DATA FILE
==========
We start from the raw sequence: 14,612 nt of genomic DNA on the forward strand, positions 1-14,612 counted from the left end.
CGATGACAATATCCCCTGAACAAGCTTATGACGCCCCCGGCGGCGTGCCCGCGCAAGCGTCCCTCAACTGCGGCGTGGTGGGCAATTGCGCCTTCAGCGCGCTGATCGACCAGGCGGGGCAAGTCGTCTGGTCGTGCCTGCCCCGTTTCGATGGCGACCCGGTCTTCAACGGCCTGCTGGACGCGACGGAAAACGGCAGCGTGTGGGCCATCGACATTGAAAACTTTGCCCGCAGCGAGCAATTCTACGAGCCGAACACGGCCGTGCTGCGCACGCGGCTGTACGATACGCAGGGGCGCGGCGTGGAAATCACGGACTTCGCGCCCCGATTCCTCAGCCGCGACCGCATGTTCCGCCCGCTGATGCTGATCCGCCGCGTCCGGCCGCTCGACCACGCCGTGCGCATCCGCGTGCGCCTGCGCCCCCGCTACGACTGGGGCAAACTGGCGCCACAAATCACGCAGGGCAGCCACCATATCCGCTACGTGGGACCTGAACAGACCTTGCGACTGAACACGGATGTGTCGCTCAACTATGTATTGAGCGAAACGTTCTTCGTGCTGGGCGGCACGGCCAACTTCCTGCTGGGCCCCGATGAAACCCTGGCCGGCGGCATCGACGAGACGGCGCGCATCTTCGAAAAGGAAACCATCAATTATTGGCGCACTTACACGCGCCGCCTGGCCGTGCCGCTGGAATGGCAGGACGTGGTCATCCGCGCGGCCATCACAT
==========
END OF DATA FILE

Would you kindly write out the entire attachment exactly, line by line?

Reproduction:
We start from the raw sequence: 14,612 nt of genomic DNA on the forward strand, positions 1-14,612 counted from the left end.
CGATGACAATATCCCCTGAACAAGCTTATGACGCCCCCGGCGGCGTGCCCGCGCAAGCGTCCCTCAACTGCGGCGTGGTGGGCAATTGCGCCTTCAGCGCGCTGATCGACCAGGCGGGGCAAGTCGTCTGGTCGTGCCTGCCCCGTTTCGATGGCGACCCGGTCTTCAACGGCCTGCTGGACGCGACGGAAAACGGCAGCGTGTGGGCCATCGACATTGAAAACTTTGCCCGCAGCGAGCAATTCTACGAGCCGAACACGGCCGTGCTGCGCACGCGGCTGTACGATACGCAGGGGCGCGGCGTGGAAATCACGGACTTCGCGCCCCGATTCCTCAGCCGCGACCGCATGTTCCGCCCGCTGATGCTGATCCGCCGCGTCCGGCCGCTCGACCACGCCGTGCGCATCCGCGTGCGCCTGCGCCCCCGCTACGACTGGGGCAAACTGGCGCCACAAATCACGCAGGGCAGCCACCATATCCGCTACGTGGGACCTGAACAGACCTTGCGACTGAACACGGATGTGTCGCTCAACTATGTATTGAGCGAAACGTTCTTCGTGCTGGGCGGCACGGCCAACTTCCTGCTGGGCCCCGATGAAACCCTGGCCGGCGGCATCGACGAGACGGCGCGCATCTTCGAAAAGGAAACCATCAATTATTGGCGCACTTACACGCGCCGCCTGGCCGTGCCGCTGGAATGGCAGGACGTGGTCATCCGCGCGGCCATCACAT